The Vuitton logos were applied with a stencil and airbrush. “I was questioning this idea of materialism,” said LaChapelle. “That was a bit of an outsider opinion, since I was working in fashion.”
Though LaChapelle was shooting Lil’ Kim pretty often in the early aughts—he shot her as a blow-up doll and as a police officer—this one shot of her became her trademark image. In 2013, the print sold at Sotheby’s for $20,000.
LaChapelle left New York to live on an off-grid farm in rural Maui in 2006. Unsurprisingly, he started making non-celebrity photos, some of which are on view here in Paris. “Working full time with those pop stars, yeah,” he said, trailing off. “After a while, I wanted to take pictures with more layers and meaning, as I was thinking about different things about the world in my 30s and 40s than I was in my 20s.”
Yet, LaChapelle will always be known for his photos of celebrities, especially his three female muses—Amanda Lepore, Courtney Love, and Pamela Anderson. “They’re archetypes,” he says. “Courtney Love is the wild child rock star who has that wild, live-for-the-moment energy. Amanda Lepore is a cartoon idea of a woman, like a Jessica Rabbit, and Pamela Anderson is this Pop art California woman with the suntan for a Malibu billboard. She’s a Hollywood blonde bombshell.”
It’s strange to see the Kardashian family Christmas card from 2013 on view, which shows the family sprawled across what appears to be a disheveled casino covered with tabloids, one of which features an image of Kanye West as Jesus while the symbol of the Illuminati's all-seeing eye lurks in the background.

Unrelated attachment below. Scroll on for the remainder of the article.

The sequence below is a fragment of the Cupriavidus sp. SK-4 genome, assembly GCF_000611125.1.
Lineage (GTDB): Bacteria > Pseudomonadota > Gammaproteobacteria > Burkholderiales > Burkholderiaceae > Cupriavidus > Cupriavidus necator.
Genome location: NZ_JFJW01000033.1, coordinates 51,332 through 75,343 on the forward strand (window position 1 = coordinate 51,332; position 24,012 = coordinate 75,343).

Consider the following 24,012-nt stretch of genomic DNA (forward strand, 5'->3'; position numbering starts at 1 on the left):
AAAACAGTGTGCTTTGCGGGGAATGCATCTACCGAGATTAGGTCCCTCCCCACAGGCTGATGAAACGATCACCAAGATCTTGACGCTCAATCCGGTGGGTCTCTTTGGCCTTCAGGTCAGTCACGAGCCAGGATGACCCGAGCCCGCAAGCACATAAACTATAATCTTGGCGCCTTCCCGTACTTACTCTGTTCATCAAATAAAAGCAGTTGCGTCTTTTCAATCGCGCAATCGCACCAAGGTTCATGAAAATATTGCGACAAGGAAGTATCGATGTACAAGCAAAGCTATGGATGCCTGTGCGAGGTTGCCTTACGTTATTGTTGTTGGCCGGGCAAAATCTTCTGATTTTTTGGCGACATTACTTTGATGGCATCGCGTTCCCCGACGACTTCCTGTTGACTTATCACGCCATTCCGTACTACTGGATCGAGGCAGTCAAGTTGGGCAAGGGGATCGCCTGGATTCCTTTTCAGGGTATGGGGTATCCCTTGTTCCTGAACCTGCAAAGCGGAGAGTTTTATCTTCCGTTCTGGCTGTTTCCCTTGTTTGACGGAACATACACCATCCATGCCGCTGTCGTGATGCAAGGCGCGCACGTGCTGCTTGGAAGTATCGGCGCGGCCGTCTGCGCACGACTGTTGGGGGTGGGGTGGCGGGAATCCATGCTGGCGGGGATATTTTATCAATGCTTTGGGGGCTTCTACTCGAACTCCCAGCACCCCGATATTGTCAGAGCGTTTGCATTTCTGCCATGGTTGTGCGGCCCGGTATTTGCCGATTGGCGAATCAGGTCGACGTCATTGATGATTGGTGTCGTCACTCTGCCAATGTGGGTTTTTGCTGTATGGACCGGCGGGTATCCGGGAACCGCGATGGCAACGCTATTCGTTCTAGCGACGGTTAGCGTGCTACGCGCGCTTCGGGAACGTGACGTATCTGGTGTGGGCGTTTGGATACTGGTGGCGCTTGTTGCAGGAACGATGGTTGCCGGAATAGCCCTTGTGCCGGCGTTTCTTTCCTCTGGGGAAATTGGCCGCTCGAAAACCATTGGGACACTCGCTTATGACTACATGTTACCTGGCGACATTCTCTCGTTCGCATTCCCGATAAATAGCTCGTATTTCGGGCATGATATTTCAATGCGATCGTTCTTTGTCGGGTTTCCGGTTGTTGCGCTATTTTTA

Then again, LaChapelle recently shot Kim Kardashian’s latest campaign for KKW Beauty, with one photo showing the reality star posing with one finger pointed upward, not unlike Salvator Mundi. The photographer saw a crossover between Mary Magdalene, whose sinful reputation got her name mentioned more than her male disciples in the gospel, and the popular Kardashian sister.
“Mary Magdalene was the person people had the most comments and opinions about” during Jesus’s lifetime, he said. “And yet, people are really obsessed with Kim; she’s this person of our time who has had this insane influence on people’s body shapes. I just thought how to photograph her like a Mary Magdalene figure.”
LaChapelle almost goes into full-on prayer mode when talking about Kardashian. “Kim has this insane following on Instagram and people spend so much time writing these mean, awful, and evil things,” he said. “Judgment. I thought it was about judgment. Everyone has an opinion about her. That was the crux of it: the story about Mary Magdalene was about judgment. A keynote in the teach[ings] of Christ was not to judge others.”
Here, in Letter to the World, LaChapelle’s new work suggest that there is hidden wisdom in photography, but also in the everyday. “There are details I want people to notice,” he said. “If I don’t have a story to tell or a message to say in my photos, then I don’t take the photo. I don’t want to make more merchandise or more things in the world. There’s enough stuff in the world already.”